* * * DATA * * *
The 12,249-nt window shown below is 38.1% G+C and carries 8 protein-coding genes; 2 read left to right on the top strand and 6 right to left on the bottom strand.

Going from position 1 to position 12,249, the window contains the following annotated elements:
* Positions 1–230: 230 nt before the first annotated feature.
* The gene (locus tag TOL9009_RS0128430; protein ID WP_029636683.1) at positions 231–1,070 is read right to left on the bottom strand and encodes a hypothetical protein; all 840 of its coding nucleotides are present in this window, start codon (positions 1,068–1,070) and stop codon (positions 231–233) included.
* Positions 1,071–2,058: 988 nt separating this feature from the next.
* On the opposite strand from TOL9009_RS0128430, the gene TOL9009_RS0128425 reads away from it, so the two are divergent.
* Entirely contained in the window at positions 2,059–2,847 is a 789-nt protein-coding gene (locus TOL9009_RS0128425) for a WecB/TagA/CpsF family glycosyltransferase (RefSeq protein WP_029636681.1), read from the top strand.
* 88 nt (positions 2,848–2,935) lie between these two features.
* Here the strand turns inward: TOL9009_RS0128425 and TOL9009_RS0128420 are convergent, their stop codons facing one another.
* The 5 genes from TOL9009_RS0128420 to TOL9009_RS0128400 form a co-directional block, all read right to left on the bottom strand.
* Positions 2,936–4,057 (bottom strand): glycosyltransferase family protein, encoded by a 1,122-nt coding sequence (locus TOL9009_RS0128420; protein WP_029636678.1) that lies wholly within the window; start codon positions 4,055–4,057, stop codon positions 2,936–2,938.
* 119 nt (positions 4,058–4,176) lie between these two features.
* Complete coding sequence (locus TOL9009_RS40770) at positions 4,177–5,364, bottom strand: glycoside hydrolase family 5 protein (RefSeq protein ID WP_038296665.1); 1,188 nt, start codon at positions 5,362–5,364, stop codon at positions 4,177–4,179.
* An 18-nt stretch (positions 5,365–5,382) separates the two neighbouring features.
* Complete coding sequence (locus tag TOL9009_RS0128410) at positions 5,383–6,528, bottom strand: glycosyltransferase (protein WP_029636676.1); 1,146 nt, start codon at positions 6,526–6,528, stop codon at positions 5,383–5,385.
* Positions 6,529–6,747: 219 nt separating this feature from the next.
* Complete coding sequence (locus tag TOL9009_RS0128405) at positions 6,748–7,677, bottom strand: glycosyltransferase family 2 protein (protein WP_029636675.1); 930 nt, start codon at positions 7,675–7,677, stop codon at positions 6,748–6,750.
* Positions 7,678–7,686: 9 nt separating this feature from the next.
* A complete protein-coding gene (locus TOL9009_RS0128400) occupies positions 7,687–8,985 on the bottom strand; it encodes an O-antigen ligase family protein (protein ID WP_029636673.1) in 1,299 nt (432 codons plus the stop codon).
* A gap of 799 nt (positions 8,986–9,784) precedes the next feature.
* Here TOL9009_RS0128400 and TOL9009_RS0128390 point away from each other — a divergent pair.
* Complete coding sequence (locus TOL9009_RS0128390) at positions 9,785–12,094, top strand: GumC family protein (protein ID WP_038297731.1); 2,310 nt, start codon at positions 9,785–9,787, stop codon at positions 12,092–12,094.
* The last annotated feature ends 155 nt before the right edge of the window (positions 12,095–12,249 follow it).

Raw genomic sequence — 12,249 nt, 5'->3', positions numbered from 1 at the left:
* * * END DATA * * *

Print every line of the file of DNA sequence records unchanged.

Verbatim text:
The 12,249-nt window shown below is 38.1% G+C and carries 8 protein-coding genes; 2 read left to right on the top strand and 6 right to left on the bottom strand.

Going from position 1 to position 12,249, the window contains the following annotated elements:
* Positions 1–230: 230 nt before the first annotated feature.
* The gene (locus tag TOL9009_RS0128430; protein ID WP_029636683.1) at positions 231–1,070 is read right to left on the bottom strand and encodes a hypothetical protein; all 840 of its coding nucleotides are present in this window, start codon (positions 1,068–1,070) and stop codon (positions 231–233) included.
* Positions 1,071–2,058: 988 nt separating this feature from the next.
* On the opposite strand from TOL9009_RS0128430, the gene TOL9009_RS0128425 reads away from it, so the two are divergent.
* Entirely contained in the window at positions 2,059–2,847 is a 789-nt protein-coding gene (locus TOL9009_RS0128425) for a WecB/TagA/CpsF family glycosyltransferase (RefSeq protein WP_029636681.1), read from the top strand.
* 88 nt (positions 2,848–2,935) lie between these two features.
* Here the strand turns inward: TOL9009_RS0128425 and TOL9009_RS0128420 are convergent, their stop codons facing one another.
* The 5 genes from TOL9009_RS0128420 to TOL9009_RS0128400 form a co-directional block, all read right to left on the bottom strand.
* Positions 2,936–4,057 (bottom strand): glycosyltransferase family protein, encoded by a 1,122-nt coding sequence (locus TOL9009_RS0128420; protein WP_029636678.1) that lies wholly within the window; start codon positions 4,055–4,057, stop codon positions 2,936–2,938.
* 119 nt (positions 4,058–4,176) lie between these two features.
* Complete coding sequence (locus TOL9009_RS40770) at positions 4,177–5,364, bottom strand: glycoside hydrolase family 5 protein (RefSeq protein ID WP_038296665.1); 1,188 nt, start codon at positions 5,362–5,364, stop codon at positions 4,177–4,179.
* An 18-nt stretch (positions 5,365–5,382) separates the two neighbouring features.
* Complete coding sequence (locus tag TOL9009_RS0128410) at positions 5,383–6,528, bottom strand: glycosyltransferase (protein WP_029636676.1); 1,146 nt, start codon at positions 6,526–6,528, stop codon at positions 5,383–5,385.
* Positions 6,529–6,747: 219 nt separating this feature from the next.
* Complete coding sequence (locus tag TOL9009_RS0128405) at positions 6,748–7,677, bottom strand: glycosyltransferase family 2 protein (protein WP_029636675.1); 930 nt, start codon at positions 7,675–7,677, stop codon at positions 6,748–6,750.
* Positions 7,678–7,686: 9 nt separating this feature from the next.
* A complete protein-coding gene (locus TOL9009_RS0128400) occupies positions 7,687–8,985 on the bottom strand; it encodes an O-antigen ligase family protein (protein ID WP_029636673.1) in 1,299 nt (432 codons plus the stop codon).
* A gap of 799 nt (positions 8,986–9,784) precedes the next feature.
* Here TOL9009_RS0128400 and TOL9009_RS0128390 point away from each other — a divergent pair.
* Complete coding sequence (locus TOL9009_RS0128390) at positions 9,785–12,094, top strand: GumC family protein (protein ID WP_038297731.1); 2,310 nt, start codon at positions 9,785–9,787, stop codon at positions 12,092–12,094.
* The last annotated feature ends 155 nt before the right edge of the window (positions 12,095–12,249 follow it).

Raw genomic sequence — 12,249 nt, 5'->3', positions numbered from 1 at the left: